Effects of volcanism on tropical variability

Nicola Maher, Shayne McGregor, Matthew Heathcote England, Alexander Sen Gupta

Research output: Contribution to journalArticleResearchpeer-review

71 Citations (Scopus)

Abstract

The effects of large tropical volcanic eruptions on Indo-Pacific tropical variability are investigated using 122 historical ensemble members from the Coupled Model Intercomparison Project 5. Radiative forcing due to volcanic aerosols in the stratosphere is found to increase the likelihood of a model climatic response that projects onto both the El Nino-Southern Oscillation and the Indian Ocean Dipole (IOD). Large eruptions are associated with co-occurring El Nino and positive IOD events in the ensemble means that peak 612 months after the volcanic forcing peaks, marking a significant increase in the likelihood of each event occurring in the Southern Hemisphere (SH) spring/summer post-eruption. There is also an ensemble mean La Nina-like response in the third SH summer post-eruption, which coincides with a significant increase in the likelihood of a La Nina occurring. Taken together with the initial cooling, this La Nina-like response may increase the persistence of the cool global average surface temperature anomaly after an eruption. (c) 2015. American Geophysical Union. All Rights Reserved.
Original languageEnglish
Pages (from-to)6024 - 6033
Number of pages10
JournalGeophysical Research Letters
Volume42
Issue number14
DOIs
Publication statusPublished - 2015
Externally publishedYes

Keywords

  • temperature reconstruction
  • tree ring
  • reconstruction

Cite this

Maher, Nicola ; McGregor, Shayne ; England, Matthew Heathcote ; Sen Gupta, Alexander. / Effects of volcanism on tropical variability. In: Geophysical Research Letters. 2015 ; Vol. 42, No. 14. pp. 6024 - 6033.
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Maher, N, McGregor, S, England, MH & Sen Gupta, A 2015, 'Effects of volcanism on tropical variability', Geophysical Research Letters, vol. 42, no. 14, pp. 6024 - 6033. https://doi.org/10.1002/2015GL064751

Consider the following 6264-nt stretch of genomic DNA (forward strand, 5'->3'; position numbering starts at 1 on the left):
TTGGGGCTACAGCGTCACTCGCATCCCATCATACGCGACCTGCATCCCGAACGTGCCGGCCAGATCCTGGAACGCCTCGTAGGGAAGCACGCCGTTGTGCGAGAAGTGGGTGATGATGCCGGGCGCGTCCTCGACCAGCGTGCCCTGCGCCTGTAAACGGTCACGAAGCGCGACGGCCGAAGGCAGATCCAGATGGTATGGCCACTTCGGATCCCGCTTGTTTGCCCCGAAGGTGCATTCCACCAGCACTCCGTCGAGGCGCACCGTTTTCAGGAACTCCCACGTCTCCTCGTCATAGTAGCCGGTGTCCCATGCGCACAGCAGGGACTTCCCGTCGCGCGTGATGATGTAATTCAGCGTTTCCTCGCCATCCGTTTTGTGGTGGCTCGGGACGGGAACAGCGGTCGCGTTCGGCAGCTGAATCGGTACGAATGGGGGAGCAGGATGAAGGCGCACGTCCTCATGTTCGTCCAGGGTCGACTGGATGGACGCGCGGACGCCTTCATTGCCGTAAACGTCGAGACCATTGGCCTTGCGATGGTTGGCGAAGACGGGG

Effects of volcanism on tropical variability. / Maher, Nicola; McGregor, Shayne; England, Matthew Heathcote; Sen Gupta, Alexander.

In: Geophysical Research Letters, Vol. 42, No. 14, 2015, p. 6024 - 6033.

Research output: Contribution to journalArticleResearchpeer-review

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AU - Maher, Nicola

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AU - England, Matthew Heathcote

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AB - The effects of large tropical volcanic eruptions on Indo-Pacific tropical variability are investigated using 122 historical ensemble members from the Coupled Model Intercomparison Project 5. Radiative forcing due to volcanic aerosols in the stratosphere is found to increase the likelihood of a model climatic response that projects onto both the El Nino-Southern Oscillation and the Indian Ocean Dipole (IOD). Large eruptions are associated with co-occurring El Nino and positive IOD events in the ensemble means that peak 612 months after the volcanic forcing peaks, marking a significant increase in the likelihood of each event occurring in the Southern Hemisphere (SH) spring/summer post-eruption. There is also an ensemble mean La Nina-like response in the third SH summer post-eruption, which coincides with a significant increase in the likelihood of a La Nina occurring. Taken together with the initial cooling, this La Nina-like response may increase the persistence of the cool global average surface temperature anomaly after an eruption. (c) 2015. American Geophysical Union. All Rights Reserved.

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